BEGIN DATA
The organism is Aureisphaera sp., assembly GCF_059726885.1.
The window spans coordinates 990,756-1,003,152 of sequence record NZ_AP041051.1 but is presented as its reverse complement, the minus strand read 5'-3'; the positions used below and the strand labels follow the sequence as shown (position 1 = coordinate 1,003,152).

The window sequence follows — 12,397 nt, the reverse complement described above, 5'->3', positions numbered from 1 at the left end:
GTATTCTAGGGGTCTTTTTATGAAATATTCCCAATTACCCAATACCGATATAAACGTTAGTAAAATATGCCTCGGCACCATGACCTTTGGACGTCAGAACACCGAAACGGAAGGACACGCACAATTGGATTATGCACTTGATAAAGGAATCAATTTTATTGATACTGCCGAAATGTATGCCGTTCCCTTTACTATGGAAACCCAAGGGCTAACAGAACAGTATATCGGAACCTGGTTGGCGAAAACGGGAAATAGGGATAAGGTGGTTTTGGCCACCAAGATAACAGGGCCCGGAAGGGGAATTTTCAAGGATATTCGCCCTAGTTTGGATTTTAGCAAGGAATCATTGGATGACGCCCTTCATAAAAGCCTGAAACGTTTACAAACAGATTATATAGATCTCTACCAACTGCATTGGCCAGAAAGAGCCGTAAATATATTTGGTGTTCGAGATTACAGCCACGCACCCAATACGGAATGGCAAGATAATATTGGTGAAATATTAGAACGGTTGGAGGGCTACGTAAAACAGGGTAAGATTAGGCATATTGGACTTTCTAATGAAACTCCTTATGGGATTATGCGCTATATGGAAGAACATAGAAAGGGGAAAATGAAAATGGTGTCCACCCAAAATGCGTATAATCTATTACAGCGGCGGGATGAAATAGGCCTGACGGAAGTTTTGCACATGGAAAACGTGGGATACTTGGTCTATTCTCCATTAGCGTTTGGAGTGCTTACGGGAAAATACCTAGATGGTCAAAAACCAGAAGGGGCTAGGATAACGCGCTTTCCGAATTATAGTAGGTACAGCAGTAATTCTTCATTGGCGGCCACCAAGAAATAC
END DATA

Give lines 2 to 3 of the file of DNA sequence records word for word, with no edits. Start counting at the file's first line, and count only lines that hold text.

The window spans coordinates 990,756-1,003,152 of sequence record NZ_AP041051.1 but is presented as its reverse complement, the minus strand read 5'-3'; the positions used below and the strand labels follow the sequence as shown (position 1 = coordinate 1,003,152).

The window sequence follows — 12,397 nt, the reverse complement described above, 5'->3', positions numbered from 1 at the left end: